Oakland Raiders Football 2017: Draft Picks, NFL News Preview

Oakland Raiders Football 2017 Draft Picks, NFL News Preview. Have you read the press clippings? Did you hear what the analysts said on NFL Network? Maybe you’ve looked through countless mock simulations to grasp how the Oakland Raiders may approach the 2017 NFL draft.

Well, it’s all here with added detail.

On Thursday, the Raiders will attempt to keep pushing the franchise’s arrow upward for the 2017 season and beyond. General manager Reggie McKenzie and head coach Jack Del Rio held a pre-draft press conference on Friday, answering a variety of questions ranging from the imminent move to Las Vegas to the ongoing Marshawn Lynch story.

McKenzie tried his best to hold a poker face with a repeated prepared message that the team hopes to land quality players without tipping off his strategy. Still, the Raiders executive gave up some information worth analyzing during a critical week.

Ahead of the draft, we’ll go through all the tidbits, nooks and crannies to bring every Raiders fan up to speed.

What’s the best way to open the draft with the No. 24 overall pick? Ideally, how will Thursday, Friday and Saturday pan out? What should we expect from the Del Rio-McKenzie pact in their third year together?

Oakland Raiders Football 2017

Oakland Raiders Football 2017

Inside Linebacker

For some reason, inside linebacker Perry Riley doesn’t have an NFL job. He adequately fufilled a starting role in 11 games for the team in the previous season. It’s possible the front office may re-sign him after the draft if he’s still available.

Ben Heeney and Cory James have a head start on the starting spot. McKenzie must address inside linebacker with a quality prospect. Unfortunately, it’s a thin position in 2017.

Top five targets: Reuben Foster, Jarrad Davis, Anthony Walker Jr., Raekwon McMillan and Kendell Beckwith.

Outside Linebacker

Despite signing weak-side linebacker Jelani Jenkins during free agency, a training camp competition would bring out the best in the fifth-year pro or the incoming rookie.

Under Del Rio, the team has thrived on competition at contested spots. Linebacker Sio Moore learned the hard way during the 2015 offseason, when he returned from a hip injury. He lost his starting role and roster spot during Del Rio’s first year as the Raiders head coach. The coaching staff isn’t going to hand Malcolm Smith’s starting role to Jenkins this summer.

Top five targets: Zach Cunningham, Haason Reddick, Jayon Brown, Duke Riley and Elijah Lee.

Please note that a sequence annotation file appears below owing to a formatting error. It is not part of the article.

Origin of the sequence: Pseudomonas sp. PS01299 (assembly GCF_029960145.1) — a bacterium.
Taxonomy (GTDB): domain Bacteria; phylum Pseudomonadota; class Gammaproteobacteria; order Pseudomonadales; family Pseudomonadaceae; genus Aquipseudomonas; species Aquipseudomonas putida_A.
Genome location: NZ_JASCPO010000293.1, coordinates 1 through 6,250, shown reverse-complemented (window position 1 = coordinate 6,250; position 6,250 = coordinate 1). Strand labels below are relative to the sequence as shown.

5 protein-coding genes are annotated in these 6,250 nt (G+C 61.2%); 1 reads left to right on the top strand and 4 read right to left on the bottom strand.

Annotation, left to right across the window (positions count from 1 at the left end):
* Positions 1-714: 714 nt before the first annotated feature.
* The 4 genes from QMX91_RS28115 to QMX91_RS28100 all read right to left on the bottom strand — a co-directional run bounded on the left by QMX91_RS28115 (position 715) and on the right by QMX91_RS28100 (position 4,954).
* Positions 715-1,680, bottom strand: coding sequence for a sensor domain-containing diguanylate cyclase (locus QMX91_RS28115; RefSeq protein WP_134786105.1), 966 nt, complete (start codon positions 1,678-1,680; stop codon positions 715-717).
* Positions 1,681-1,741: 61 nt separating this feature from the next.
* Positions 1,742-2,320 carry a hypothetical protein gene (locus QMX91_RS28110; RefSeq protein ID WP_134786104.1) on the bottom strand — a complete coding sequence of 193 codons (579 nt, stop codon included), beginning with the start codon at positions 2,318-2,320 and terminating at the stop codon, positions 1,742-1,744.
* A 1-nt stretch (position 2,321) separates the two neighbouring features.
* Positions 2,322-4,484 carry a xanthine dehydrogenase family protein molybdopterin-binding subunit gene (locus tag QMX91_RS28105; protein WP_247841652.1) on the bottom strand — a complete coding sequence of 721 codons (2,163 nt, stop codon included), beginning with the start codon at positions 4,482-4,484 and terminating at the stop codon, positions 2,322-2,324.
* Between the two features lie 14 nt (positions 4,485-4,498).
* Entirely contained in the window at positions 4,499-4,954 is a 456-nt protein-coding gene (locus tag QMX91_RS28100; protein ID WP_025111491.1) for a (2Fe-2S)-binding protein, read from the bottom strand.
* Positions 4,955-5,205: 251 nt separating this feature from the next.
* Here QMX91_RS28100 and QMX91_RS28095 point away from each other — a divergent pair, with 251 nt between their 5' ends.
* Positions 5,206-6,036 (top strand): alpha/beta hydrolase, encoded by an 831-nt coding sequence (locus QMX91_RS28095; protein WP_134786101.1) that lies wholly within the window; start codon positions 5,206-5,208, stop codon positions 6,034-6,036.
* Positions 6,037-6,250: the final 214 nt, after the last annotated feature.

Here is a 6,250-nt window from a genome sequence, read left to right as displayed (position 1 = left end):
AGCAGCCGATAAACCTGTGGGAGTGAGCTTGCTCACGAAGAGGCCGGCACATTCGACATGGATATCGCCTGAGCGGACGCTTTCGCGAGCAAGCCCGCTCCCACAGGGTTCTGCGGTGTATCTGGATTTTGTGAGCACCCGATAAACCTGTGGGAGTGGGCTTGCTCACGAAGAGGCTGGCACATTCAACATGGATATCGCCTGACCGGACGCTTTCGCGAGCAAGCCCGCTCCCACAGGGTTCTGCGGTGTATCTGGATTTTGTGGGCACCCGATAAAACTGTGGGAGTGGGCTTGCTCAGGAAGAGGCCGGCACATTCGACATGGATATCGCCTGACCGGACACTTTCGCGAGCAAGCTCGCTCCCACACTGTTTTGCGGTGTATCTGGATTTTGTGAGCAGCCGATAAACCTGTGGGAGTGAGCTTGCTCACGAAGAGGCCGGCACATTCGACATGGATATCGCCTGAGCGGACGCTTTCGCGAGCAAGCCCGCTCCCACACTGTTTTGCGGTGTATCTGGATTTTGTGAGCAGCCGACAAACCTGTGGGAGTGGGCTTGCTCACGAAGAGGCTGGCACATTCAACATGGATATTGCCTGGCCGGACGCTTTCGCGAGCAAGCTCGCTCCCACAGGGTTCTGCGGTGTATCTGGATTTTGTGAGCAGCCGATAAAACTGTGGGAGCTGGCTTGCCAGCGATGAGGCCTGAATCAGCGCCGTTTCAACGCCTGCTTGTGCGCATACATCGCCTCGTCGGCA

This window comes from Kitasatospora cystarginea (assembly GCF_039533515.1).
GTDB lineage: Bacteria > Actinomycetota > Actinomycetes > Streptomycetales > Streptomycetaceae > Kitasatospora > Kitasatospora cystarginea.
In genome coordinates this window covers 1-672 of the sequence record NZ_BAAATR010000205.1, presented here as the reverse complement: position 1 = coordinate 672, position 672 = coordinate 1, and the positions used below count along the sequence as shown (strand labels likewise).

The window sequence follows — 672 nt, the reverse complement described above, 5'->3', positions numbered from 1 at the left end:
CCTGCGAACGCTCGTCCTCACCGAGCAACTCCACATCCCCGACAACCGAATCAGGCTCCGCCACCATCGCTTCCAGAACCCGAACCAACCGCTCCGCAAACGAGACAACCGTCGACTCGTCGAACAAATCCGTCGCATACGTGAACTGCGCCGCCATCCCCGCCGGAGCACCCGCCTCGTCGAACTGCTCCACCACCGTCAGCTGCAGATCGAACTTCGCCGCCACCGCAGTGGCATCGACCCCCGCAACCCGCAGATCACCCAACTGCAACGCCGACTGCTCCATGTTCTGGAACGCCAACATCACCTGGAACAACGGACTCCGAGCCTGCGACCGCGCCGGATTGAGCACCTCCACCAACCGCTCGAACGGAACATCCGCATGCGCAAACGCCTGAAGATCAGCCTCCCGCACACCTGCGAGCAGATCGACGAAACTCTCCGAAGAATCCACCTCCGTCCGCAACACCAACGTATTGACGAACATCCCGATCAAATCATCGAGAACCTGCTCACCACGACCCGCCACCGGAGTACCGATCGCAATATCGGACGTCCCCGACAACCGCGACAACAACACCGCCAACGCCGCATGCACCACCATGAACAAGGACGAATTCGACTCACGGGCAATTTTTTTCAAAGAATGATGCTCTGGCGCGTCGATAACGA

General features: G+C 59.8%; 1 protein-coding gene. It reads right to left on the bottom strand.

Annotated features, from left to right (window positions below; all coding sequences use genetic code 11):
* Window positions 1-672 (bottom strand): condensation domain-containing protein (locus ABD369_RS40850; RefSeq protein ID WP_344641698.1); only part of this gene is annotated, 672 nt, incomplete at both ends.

Interior Defensive Lineman

Del Rio has previously mentioned adding another defensive lineman at the meetings in Phoenix, per Tafur. The team also worked out defensive tackle Ego Ferguson during the offseason, per Pro Football Talk.

The Raiders have talked about and shown interest in acquiring another defensive lineman. On Saturday, the Kansas City Chiefs released Jaye Howard. He’s the type of player the Raiders could flip into a productive one-year rotational asset with something to prove before hitting the free-agent market in 2018.

If not Howard, the draft offers a deep class of interior linemen who can contribute right away. Rotational pass-rushers will be available in the third and fourth rounds.

Top five targets: Malik McDowell, Chris Wormley, Jaleel Johnson, Vincent Taylor and Montravius Adams.

Running Back

If Lynch agrees to suit up for $3 million, the Raiders will likely bypass a strong running back class. However, a prospect like the Pittsburgh Panthers’ James Conner would be a great addition to the backfield. He bases his game on Lynch’s. More importantly, he’s 6’1″, 233 pounds and packing a lot of muscle behind his carries. He logged 52 touchdowns in 39 collegiate games.

The Raiders carried five running backs in the previous season. It’s not hard to believe they’d add Lynch and Conner, which puts Taiwan Jones’ roster spot in jeopardy. However, it’s not particularly hard to replace a special teams player.

Top five targets: Samaje Perine, D’Onta Foreman, James Conner, Brian Hill and Jamaal Williams.


All eyes will be on cornerback Sean Smith after a shaky first season with the Raiders. At another talent-rich position, McKenzie shouldn’t pass up a potential impact player, especially with the possibility of having to reshuffle the secondary.

Defensive back T.J. Carrie’s contract will expire after the 2017 season, per Spotrac. Oakland can release Smith without owing any dead cash for the final two years on his deal.

Top five targets: Chidobe Awuzie, Gareon Conley, Tre’Davious White, Quincy Wilson and Sidney Jones.


Free safety Reggie Nelson’s contract expires at the end of the season. Keith McGill, who’s also in a contract year, remains the only depth player at the position. An injury to Nelson or Joseph would place a huge target on McGill’s back.

The Raiders should add two safties to help the transition beyond the forthcoming season. The higher draft pick should be a complement to Joseph, though the lower selection would be a quality asset for depth.